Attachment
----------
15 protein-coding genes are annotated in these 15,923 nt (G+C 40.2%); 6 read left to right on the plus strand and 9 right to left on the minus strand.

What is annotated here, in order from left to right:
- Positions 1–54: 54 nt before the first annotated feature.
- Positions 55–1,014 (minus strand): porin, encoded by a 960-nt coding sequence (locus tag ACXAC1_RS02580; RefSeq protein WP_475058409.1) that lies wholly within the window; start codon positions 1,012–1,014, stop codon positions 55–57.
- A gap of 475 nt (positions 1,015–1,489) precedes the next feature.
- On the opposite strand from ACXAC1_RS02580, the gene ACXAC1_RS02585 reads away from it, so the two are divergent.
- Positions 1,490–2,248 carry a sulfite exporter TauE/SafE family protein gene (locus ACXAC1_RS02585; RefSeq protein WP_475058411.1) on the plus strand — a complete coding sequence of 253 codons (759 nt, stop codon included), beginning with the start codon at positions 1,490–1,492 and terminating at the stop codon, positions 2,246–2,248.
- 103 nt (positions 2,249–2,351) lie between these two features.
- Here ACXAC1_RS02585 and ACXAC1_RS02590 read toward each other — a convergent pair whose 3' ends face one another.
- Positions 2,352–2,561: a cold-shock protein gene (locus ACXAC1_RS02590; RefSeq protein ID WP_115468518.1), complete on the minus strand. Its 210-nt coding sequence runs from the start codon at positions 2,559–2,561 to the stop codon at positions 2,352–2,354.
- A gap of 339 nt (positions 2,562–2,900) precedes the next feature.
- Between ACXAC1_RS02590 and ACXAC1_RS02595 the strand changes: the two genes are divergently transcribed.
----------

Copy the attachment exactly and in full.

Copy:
15 protein-coding genes are annotated in these 15,923 nt (G+C 40.2%); 6 read left to right on the plus strand and 9 right to left on the minus strand.

What is annotated here, in order from left to right:
- Positions 1–54: 54 nt before the first annotated feature.
- Positions 55–1,014 (minus strand): porin, encoded by a 960-nt coding sequence (locus tag ACXAC1_RS02580; RefSeq protein WP_475058409.1) that lies wholly within the window; start codon positions 1,012–1,014, stop codon positions 55–57.
- A gap of 475 nt (positions 1,015–1,489) precedes the next feature.
- On the opposite strand from ACXAC1_RS02580, the gene ACXAC1_RS02585 reads away from it, so the two are divergent.
- Positions 1,490–2,248 carry a sulfite exporter TauE/SafE family protein gene (locus ACXAC1_RS02585; RefSeq protein WP_475058411.1) on the plus strand — a complete coding sequence of 253 codons (759 nt, stop codon included), beginning with the start codon at positions 1,490–1,492 and terminating at the stop codon, positions 2,246–2,248.
- 103 nt (positions 2,249–2,351) lie between these two features.
- Here ACXAC1_RS02585 and ACXAC1_RS02590 read toward each other — a convergent pair whose 3' ends face one another.
- Positions 2,352–2,561: a cold-shock protein gene (locus ACXAC1_RS02590; RefSeq protein ID WP_115468518.1), complete on the minus strand. Its 210-nt coding sequence runs from the start codon at positions 2,559–2,561 to the stop codon at positions 2,352–2,354.
- A gap of 339 nt (positions 2,562–2,900) precedes the next feature.
- Between ACXAC1_RS02590 and ACXAC1_RS02595 the strand changes: the two genes are divergently transcribed.